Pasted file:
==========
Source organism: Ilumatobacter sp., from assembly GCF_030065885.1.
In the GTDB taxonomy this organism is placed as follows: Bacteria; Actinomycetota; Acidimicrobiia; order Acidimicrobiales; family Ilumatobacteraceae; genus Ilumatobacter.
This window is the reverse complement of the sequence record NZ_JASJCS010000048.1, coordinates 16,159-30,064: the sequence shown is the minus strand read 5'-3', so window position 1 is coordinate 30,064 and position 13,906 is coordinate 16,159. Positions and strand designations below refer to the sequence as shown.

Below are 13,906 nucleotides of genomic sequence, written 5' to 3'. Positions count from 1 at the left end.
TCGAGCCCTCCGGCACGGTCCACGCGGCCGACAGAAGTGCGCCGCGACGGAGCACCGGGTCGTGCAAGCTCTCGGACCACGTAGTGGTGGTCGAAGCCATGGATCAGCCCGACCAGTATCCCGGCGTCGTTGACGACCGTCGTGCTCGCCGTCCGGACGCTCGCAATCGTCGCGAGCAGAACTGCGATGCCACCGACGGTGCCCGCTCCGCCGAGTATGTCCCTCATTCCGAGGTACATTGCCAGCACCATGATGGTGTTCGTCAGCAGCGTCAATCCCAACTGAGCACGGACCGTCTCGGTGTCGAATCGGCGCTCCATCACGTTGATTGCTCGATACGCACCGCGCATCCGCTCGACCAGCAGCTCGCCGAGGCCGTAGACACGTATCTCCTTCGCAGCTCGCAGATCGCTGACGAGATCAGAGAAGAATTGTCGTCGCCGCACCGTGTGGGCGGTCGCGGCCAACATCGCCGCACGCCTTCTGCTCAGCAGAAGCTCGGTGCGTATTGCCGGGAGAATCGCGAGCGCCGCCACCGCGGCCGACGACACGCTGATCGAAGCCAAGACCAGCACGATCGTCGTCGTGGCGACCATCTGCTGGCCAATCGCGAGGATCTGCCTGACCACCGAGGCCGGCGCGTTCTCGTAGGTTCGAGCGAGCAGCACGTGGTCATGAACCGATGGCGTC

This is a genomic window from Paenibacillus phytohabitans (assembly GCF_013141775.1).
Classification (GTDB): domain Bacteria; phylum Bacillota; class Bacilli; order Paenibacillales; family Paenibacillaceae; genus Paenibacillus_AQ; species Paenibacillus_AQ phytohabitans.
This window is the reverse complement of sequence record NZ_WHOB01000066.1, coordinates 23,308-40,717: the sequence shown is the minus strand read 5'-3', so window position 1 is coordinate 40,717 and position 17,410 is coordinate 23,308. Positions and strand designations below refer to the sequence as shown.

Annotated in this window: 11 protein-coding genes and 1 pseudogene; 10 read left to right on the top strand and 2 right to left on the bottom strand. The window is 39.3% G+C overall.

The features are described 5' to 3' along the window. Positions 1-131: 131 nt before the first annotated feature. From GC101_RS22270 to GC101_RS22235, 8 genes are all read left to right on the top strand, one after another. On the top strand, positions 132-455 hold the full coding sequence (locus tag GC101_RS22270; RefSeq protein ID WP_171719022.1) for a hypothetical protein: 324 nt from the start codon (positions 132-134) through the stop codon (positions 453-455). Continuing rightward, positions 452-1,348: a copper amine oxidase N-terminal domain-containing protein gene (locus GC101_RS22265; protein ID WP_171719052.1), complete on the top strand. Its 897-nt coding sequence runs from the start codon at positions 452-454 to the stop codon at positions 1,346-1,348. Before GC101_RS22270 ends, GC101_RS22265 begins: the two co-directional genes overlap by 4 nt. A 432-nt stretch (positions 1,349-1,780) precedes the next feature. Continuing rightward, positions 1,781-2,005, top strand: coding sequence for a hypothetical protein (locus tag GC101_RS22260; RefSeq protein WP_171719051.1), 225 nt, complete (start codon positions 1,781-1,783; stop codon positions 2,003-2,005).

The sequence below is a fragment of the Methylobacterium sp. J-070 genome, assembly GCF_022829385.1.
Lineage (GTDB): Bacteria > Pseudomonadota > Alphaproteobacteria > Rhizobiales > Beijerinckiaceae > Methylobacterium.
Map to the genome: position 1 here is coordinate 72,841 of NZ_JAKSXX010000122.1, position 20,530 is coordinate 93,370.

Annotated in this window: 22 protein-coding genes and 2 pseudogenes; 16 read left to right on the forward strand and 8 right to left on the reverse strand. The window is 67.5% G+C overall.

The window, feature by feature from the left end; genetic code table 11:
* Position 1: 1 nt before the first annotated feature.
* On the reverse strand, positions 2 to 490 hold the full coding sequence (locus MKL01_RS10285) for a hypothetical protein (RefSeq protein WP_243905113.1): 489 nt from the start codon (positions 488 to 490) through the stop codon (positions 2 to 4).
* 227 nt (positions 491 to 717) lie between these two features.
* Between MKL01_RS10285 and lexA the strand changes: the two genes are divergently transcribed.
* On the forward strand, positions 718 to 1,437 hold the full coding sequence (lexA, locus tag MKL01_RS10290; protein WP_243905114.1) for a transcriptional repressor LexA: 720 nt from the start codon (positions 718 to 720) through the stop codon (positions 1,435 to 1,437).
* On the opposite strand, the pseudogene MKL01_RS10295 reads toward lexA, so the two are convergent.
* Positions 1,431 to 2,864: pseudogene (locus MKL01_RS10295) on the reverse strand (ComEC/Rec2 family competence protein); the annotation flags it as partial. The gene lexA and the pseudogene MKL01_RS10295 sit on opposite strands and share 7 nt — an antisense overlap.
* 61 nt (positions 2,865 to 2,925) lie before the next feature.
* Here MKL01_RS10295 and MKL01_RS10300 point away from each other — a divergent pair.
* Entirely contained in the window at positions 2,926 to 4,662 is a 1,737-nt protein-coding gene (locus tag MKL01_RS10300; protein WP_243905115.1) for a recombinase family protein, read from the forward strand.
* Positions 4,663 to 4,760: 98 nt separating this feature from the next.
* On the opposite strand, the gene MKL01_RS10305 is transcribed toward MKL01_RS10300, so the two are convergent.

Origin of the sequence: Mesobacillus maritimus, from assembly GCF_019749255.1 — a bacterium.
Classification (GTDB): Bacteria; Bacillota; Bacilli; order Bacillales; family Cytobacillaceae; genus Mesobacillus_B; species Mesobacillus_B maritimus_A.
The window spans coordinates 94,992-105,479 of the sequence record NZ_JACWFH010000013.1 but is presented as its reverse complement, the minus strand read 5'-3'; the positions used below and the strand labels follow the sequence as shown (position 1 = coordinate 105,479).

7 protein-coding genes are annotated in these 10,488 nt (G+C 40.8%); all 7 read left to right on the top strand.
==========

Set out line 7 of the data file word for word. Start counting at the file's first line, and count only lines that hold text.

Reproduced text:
Classification (GTDB): domain Bacteria; phylum Bacillota; class Bacilli; order Paenibacillales; family Paenibacillaceae; genus Paenibacillus_AQ; species Paenibacillus_AQ phytohabitans.